The Reverend Micah Jackson, Ph.D., is a Backstory Preaching Partner and the President of Bexley Seabury Episcopal Seminary in Chicago. He recently served as the John Elbrige Hines Associate Professor of Preaching at Seminary of the Southwest, Austin, Texas. He is the author of a forthcoming book from Church Publishing: Preaching Face to Face: An Invitation to Conversational Preaching.
If you ask people to describe the kind of preaching they think is most effective, you will hear many of the same words over and over again. People will offer “Biblical” or “pastoral.” Some will suggest “relevant to daily life.”
Increasingly, both hearers and preachers are using the word “conversational.”
But what does that mean?
Does it mean I have to ask questions during my sermon? Or let other people offer thoughts “off the cuff” instead of presenting well-constructed theological statements?
The truth is that conversational can mean many things for preachers. But, scholars of language have studied this topic and identified several necessary features that distinguish conversation from other kinds of speech.
Some of these features map onto the task of preaching in an obvious way, and others don’t.
But if preachers want to take the idea of having preaching be “conversational,” then considering these features carefully is a necessary step.
I’ll be sharing more about conversational preaching in The Collective+ next week, but here, I’d like to consider one obvious quality of conversation: there is more than one participant.
More than One Participant
Unless there is at least one other partner, conversation isn’t possible.
This is the insight that makes people embrace or reject dialogical preaching, in which voices other than the preachers are allowed to be heard during the actual delivery of the sermon.
But if we can only take a step back, and look at the sermon from a little farther away, we can see that conversation partners are always present, and all around us.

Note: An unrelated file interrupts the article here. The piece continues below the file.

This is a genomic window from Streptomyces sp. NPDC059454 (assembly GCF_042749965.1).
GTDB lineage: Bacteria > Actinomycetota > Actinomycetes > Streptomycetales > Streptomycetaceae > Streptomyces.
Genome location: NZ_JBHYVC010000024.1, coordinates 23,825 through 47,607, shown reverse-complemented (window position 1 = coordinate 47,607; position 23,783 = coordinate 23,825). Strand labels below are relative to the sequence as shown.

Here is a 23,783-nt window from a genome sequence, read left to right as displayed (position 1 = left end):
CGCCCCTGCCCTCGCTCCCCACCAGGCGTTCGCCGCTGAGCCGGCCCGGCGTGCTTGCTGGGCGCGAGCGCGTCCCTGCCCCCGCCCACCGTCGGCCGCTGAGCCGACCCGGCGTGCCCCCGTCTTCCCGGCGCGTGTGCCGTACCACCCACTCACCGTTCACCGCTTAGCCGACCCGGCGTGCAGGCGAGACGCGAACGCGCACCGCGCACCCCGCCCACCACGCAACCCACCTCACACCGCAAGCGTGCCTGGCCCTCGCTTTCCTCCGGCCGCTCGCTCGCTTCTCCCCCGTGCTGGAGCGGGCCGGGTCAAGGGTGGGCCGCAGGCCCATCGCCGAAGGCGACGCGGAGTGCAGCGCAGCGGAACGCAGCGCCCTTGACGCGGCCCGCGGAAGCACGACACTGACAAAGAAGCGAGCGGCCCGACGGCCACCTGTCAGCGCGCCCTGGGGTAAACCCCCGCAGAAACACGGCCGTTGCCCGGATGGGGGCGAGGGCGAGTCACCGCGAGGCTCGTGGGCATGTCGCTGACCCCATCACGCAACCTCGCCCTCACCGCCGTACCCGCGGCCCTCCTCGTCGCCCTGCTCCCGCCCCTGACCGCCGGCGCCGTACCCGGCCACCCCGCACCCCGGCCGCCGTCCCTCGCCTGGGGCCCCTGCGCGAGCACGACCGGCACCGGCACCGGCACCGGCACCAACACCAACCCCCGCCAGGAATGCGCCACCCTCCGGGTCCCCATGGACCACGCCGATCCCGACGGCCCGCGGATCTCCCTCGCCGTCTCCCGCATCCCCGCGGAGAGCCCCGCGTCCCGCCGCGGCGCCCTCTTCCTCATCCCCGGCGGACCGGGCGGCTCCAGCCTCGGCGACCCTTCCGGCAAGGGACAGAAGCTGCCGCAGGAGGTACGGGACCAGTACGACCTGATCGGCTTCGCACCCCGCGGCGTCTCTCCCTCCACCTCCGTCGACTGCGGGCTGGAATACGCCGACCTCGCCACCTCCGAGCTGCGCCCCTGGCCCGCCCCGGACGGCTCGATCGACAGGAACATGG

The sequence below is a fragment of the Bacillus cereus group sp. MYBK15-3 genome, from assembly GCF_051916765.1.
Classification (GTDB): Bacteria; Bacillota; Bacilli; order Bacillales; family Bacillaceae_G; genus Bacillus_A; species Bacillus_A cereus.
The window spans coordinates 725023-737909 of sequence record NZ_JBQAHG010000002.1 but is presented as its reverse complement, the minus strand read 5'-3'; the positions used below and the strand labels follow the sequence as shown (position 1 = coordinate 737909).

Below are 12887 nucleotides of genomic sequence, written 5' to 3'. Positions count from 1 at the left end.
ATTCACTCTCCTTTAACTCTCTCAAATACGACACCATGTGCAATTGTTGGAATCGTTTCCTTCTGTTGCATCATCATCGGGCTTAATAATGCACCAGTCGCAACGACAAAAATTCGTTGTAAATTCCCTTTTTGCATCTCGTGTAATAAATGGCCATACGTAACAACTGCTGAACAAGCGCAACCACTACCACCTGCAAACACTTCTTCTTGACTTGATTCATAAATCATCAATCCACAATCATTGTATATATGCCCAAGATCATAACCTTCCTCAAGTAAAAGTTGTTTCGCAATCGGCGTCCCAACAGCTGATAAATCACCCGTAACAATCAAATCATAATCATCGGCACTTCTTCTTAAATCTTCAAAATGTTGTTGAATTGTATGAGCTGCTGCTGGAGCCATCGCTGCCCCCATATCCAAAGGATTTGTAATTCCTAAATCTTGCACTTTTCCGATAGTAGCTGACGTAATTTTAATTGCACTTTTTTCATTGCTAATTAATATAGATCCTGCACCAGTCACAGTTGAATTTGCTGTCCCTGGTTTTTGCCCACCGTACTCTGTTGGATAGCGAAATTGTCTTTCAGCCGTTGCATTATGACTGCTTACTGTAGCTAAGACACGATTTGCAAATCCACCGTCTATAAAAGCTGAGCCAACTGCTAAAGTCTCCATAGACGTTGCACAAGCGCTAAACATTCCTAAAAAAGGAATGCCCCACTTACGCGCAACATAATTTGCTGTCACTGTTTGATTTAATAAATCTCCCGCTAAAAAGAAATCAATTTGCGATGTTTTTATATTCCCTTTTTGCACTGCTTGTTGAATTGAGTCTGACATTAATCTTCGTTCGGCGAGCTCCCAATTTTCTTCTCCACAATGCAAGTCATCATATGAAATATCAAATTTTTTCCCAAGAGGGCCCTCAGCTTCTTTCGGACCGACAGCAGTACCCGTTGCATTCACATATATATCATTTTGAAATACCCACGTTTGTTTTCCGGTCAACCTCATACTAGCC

The most obvious conversation partner for the sermon is the Bible.
In fact, in most preaching situations, the sermon is a direct response to Scripture, which usually “speaks” right before the sermon begins.
Seen this way, the reading of Scripture and the response of the preacher is a kind of mini-conversation. One partner says something, and one partner says something back.
Of course, it is rarely that simple.
On Sunday morning, it seems like the Bible speaks and the preacher gives a response. But in reality, the Bible has been speaking since Monday (or whenever the preacher first sat down to begin preparing the message).
And all along the week, a careful preacher has been listening to other voices:
Some are also responding to the reading, such as scholarly commentaries.
Others, such as the voices of those in a Bible study group, may raise questions that the preacher must consider.
And, of course, there are always other voices which can interrupt the flow of conversation between the preacher and the Bible, such as events in the news.
Frequently, these will need to receive a response, sometimes by having the Bible respond from a different place.
Ideally, the conversation will not end when the preacher sits down after the sermon.
When a hearer risks vulnerability to ask a question or make a comment after the sermon has concluded—in the narthex after the service, or even later in the week—the conversation continues.
This exchange may even influence how the preacher prepares the next sermon and what is said.
The sermon is only one small turn in an ongoing conversation among all these participants, and many, many more.
Want to continue this conversation?
Join us in The Collective+ next week to have a more in-depth conversation about conversation and how it can improve our preaching. I look forward to hearing from you.
Micah T. Jackson, President, Bexley Seabury (Chicago, IL)
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